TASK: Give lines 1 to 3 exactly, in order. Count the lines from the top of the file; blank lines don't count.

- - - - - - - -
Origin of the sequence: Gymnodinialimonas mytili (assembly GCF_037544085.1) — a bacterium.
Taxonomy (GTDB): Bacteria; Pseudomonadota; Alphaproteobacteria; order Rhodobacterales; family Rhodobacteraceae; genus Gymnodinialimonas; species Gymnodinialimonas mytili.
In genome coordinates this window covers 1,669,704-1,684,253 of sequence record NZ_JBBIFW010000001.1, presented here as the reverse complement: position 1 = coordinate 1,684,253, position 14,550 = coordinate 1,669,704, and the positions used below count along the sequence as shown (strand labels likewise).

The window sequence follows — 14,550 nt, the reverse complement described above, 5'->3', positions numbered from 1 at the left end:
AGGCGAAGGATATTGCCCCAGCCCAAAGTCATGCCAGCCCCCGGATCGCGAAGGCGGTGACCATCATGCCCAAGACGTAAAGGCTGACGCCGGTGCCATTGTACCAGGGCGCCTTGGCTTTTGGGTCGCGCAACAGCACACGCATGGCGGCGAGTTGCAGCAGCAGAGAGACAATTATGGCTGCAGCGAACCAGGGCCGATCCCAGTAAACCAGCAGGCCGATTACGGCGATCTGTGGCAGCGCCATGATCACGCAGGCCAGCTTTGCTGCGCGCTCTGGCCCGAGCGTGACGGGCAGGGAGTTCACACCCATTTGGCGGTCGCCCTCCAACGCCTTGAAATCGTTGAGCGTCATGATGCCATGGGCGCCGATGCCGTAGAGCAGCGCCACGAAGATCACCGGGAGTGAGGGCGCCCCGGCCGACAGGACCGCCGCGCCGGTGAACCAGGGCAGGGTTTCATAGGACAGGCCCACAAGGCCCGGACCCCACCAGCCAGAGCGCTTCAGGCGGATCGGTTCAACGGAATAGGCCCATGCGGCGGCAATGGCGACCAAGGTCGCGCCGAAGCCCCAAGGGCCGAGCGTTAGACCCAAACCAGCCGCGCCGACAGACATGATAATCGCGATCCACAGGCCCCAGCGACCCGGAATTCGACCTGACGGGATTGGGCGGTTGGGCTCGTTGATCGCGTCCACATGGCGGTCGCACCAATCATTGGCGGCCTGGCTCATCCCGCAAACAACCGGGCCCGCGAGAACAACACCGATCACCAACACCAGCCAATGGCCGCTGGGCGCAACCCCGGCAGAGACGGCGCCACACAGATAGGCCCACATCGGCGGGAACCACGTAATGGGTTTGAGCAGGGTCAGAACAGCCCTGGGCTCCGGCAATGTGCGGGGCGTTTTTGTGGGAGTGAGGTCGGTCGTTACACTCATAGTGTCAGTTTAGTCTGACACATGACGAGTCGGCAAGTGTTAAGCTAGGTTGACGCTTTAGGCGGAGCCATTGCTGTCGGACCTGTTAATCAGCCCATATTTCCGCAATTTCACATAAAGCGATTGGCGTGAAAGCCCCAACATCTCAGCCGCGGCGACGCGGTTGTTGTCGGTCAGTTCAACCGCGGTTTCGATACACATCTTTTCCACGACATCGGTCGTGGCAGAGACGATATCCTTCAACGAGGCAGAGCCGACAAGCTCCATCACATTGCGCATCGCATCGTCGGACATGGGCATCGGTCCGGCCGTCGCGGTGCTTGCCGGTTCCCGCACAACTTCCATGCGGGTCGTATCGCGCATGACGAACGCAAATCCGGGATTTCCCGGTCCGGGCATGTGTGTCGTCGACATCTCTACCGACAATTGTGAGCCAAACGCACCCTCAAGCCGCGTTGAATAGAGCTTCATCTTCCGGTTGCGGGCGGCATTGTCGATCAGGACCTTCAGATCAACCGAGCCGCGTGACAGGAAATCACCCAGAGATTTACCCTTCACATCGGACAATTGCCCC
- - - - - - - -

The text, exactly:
Origin of the sequence: Gymnodinialimonas mytili (assembly GCF_037544085.1) — a bacterium.
Taxonomy (GTDB): Bacteria; Pseudomonadota; Alphaproteobacteria; order Rhodobacterales; family Rhodobacteraceae; genus Gymnodinialimonas; species Gymnodinialimonas mytili.
In genome coordinates this window covers 1,669,704-1,684,253 of sequence record NZ_JBBIFW010000001.1, presented here as the reverse complement: position 1 = coordinate 1,684,253, position 14,550 = coordinate 1,669,704, and the positions used below count along the sequence as shown (strand labels likewise).